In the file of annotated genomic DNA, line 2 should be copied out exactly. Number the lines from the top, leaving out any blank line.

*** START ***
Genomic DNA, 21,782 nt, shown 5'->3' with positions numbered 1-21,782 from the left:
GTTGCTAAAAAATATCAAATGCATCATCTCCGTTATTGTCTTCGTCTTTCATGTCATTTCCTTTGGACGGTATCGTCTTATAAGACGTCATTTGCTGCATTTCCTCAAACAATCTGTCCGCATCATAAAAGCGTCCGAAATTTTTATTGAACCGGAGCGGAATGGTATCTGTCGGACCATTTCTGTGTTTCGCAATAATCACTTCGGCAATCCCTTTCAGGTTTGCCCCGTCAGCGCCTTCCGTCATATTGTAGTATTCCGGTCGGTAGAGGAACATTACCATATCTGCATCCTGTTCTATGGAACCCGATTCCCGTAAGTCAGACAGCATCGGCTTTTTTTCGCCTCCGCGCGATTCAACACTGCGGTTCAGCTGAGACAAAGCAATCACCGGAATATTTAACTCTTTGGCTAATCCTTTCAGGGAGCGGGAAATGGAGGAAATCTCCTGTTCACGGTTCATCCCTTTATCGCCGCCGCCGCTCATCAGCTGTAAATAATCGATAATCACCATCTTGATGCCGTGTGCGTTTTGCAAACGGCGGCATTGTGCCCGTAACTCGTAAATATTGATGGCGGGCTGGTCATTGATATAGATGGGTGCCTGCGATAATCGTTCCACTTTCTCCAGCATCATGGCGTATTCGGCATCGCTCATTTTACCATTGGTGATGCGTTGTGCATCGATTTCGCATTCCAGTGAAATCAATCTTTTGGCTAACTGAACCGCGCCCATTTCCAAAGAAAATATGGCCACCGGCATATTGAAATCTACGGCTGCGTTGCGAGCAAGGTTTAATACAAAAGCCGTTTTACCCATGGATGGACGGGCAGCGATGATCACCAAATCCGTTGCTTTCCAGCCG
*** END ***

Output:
GTTGCTAAAAAATATCAAATGCATCATCTCCGTTATTGTCTTCGTCTTTCATGTCATTTCCTTTGGACGGTATCGTCTTATAAGACGTCATTTGCTGCATTTCCTCAAACAATCTGTCCGCATCATAAAAGCGTCCGAAATTTTTATTGAACCGGAGCGGAATGGTATCTGTCGGACCATTTCTGTGTTTCGCAATAATCACTTCGGCAATCCCTTTCAGGTTTGCCCCGTCAGCGCCTTCCGTCATATTGTAGTATTCCGGTCGGTAGAGGAACATTACCATATCTGCATCCTGTTCTATGGAACCCGATTCCCGTAAGTCAGACAGCATCGGCTTTTTTTCGCCTCCGCGCGATTCAACACTGCGGTTCAGCTGAGACAAAGCAATCACCGGAATATTTAACTCTTTGGCTAATCCTTTCAGGGAGCGGGAAATGGAGGAAATCTCCTGTTCACGGTTCATCCCTTTATCGCCGCCGCCGCTCATCAGCTGTAAATAATCGATAATCACCATCTTGATGCCGTGTGCGTTTTGCAAACGGCGGCATTGTGCCCGTAACTCGTAAATATTGATGGCGGGCTGGTCATTGATATAGATGGGTGCCTGCGATAATCGTTCCACTTTCTCCAGCATCATGGCGTATTCGGCATCGCTCATTTTACCATTGGTGATGCGTTGTGCATCGATTTCGCATTCCAGTGAAATCAATCTTTTGGCTAACTGAACCGCGCCCATTTCCAAAGAAAATATGGCCACCGGCATATTGAAATCTACGGCTGCGTTGCGAGCAAGGTTTAATACAAAAGCCGTTTTACCCATGGATGGACGGGCAGCGATGATCACCAAATCCGTTGCTTTCCAGCCG